• Hold emergency response drills & mock drills: Invite emergency response teams to come on site to assess emergency response protocols.
    • Perform a Safety Rollback: Include site housekeeping, cord/tool inspections, rigging inspections and proper storage, assured grounding inspections, PPE inspections, safety inspections.
    • Utilize 3rdparty safety providers to refresh safety training and to expand training
    • Educate your workers – the focus on Fit for Duty and the 4 states of Fit for Duty is always a good idea:
      1. Mental Health
      2. Physical Health
      3. Emotional Health
      4. Competency

You need all 4 to truly be fit for duty.

Safety week can be leveraged all year long into a bigger campaign. Last Year’s slogan was “Be Present. Be Focused. Be Safe” and this year was “Strong Voices. Safe Choices” both resonate with workers. Toolbox talks, educational material and best practices will be shared from safety leaders across North America.  These are both themes that can be picked up by firms throughout the year and promoted to staff, trades and clients.

Rob Ellis, President of MySafeWork often asks, “What do good companies look like? Well, they care for their staff, they care for others, are proactive about safety and lead by example.”   They raise the bar for safety. They believe in Safety Culture and the desire to improve culture at their firm and in the industry.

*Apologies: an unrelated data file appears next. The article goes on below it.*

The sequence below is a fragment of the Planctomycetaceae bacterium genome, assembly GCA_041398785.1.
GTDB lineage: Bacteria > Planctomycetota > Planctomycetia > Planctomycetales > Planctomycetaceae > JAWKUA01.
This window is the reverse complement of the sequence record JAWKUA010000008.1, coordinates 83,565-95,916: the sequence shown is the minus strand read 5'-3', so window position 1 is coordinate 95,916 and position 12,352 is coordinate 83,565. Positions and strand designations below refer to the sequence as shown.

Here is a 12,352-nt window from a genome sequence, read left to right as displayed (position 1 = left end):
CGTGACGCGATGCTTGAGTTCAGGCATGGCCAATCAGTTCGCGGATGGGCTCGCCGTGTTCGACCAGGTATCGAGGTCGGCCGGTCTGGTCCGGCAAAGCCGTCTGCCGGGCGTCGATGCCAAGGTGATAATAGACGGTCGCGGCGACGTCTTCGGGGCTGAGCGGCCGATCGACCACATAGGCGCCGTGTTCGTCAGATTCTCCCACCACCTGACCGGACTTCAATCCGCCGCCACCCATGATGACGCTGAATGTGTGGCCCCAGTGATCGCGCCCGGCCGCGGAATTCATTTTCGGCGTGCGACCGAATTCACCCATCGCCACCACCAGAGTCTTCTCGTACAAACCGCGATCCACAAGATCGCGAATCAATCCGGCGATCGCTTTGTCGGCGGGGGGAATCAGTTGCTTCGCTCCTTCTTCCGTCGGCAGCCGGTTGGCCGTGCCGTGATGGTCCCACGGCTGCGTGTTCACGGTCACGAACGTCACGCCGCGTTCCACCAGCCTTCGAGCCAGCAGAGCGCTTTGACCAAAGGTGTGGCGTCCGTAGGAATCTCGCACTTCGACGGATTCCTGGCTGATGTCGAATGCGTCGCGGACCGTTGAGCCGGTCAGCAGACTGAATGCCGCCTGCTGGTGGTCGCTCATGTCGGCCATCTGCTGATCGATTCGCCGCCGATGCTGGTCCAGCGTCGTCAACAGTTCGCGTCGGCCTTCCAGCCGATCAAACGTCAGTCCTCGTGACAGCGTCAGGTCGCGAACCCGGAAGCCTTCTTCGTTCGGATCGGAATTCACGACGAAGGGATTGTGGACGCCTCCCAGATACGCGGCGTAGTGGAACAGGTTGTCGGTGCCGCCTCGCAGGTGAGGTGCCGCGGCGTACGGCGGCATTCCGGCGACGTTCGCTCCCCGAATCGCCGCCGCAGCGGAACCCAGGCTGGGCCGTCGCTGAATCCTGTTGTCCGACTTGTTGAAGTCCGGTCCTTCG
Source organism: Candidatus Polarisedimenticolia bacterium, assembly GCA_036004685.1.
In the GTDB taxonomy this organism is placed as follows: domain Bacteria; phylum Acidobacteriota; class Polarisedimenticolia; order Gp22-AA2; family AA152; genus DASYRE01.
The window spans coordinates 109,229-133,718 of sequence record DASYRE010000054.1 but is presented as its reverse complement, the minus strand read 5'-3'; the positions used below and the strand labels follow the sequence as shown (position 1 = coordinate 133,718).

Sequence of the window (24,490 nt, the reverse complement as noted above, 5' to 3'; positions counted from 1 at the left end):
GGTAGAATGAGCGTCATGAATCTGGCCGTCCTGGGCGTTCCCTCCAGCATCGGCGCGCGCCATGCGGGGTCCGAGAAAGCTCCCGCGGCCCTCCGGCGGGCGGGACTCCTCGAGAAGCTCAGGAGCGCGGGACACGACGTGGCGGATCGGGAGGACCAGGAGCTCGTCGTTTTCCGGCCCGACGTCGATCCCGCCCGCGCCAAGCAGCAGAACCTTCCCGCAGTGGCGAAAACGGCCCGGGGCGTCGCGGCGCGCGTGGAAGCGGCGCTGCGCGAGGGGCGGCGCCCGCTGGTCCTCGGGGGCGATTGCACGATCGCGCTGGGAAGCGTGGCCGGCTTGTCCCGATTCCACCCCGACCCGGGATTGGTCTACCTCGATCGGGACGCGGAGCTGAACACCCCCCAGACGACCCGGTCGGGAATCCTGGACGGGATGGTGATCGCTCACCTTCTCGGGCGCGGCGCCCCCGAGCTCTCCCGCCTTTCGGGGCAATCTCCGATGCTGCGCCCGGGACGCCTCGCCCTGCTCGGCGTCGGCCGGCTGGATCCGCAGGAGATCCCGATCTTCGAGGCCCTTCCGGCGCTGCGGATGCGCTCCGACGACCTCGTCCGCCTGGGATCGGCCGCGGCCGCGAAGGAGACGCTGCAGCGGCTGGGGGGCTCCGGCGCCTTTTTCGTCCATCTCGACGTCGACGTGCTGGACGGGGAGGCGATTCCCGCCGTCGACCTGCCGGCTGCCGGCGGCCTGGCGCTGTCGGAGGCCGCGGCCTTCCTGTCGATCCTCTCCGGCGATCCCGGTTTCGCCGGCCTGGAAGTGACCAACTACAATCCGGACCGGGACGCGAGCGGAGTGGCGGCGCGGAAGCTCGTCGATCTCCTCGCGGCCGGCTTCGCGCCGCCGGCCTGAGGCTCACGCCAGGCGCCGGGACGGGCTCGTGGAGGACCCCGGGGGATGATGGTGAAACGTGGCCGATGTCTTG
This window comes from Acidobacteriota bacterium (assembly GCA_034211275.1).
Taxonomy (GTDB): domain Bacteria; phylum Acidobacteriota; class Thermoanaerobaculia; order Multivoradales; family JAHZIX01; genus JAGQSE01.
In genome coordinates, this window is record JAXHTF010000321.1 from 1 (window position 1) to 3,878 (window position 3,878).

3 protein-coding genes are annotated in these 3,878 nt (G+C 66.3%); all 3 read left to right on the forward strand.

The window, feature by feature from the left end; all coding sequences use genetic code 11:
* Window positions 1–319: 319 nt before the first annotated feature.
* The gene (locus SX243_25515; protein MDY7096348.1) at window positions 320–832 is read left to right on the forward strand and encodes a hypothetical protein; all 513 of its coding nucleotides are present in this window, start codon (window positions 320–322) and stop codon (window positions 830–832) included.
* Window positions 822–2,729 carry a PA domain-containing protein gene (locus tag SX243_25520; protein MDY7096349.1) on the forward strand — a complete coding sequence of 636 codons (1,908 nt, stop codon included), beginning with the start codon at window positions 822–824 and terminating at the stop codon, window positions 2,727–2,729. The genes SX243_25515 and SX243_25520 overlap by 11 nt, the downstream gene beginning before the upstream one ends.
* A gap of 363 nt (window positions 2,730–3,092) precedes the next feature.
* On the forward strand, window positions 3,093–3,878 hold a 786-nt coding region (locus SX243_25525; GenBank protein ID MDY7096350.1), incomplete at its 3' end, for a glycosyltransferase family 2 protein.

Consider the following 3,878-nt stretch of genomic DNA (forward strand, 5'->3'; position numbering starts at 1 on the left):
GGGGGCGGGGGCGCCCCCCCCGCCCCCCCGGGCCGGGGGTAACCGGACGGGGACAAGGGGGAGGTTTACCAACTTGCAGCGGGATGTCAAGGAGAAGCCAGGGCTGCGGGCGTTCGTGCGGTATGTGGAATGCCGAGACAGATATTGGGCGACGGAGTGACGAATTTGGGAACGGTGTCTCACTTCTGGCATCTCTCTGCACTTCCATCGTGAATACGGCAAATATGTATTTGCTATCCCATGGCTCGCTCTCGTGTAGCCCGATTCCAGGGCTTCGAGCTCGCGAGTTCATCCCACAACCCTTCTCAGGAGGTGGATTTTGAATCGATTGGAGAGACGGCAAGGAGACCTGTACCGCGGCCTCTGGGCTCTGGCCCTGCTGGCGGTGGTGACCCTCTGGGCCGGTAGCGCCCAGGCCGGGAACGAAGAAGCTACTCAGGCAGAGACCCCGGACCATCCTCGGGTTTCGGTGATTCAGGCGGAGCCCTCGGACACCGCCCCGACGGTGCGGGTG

The main objectives for raising the bar for safety in our industry is increasing education, generating awareness, promoting positive reinforcement, evolving cultures and sharing best practices.

These objectives will support our collective efforts to ensure our workforce works safe, that our new workers are protected and everyone returns home in the same condition as when they arrived each and every day!


Here’s what YOU can do to raise the bar for safety:

  1. Challenge the status quo
  2. Participate and/or organize Safety events such as Safety and Health Week
  3. Take part in additional initiatives such as Safety Month (May)
  4. Join the League of Champions (ca) to use as your lever to improve safety culture at your company
  5. Volunteer to make a difference for safety in our industry
  6. Share: after all safety is not proprietary!
  7. Make it personal – use personal reasons to motivate others

Winston Churchill once said “Never let a good crisis go to waste” and we certainly had one with this Pandemic and we need to rebound on safety matters more than ever.  Something I say all the time; “Leaders Need to Lead” and unless we all step up to make a difference, people will continue to get hurt in our industry and that is unacceptable. So, ask yourself, are you a leader and are you going to take action now and implement the Top 5 Ways to Build a stronger safety culture?


Craig Lesurf, President of Gillam Group, Chair of the League of Champions, Chair of the OGCA Safety Committee.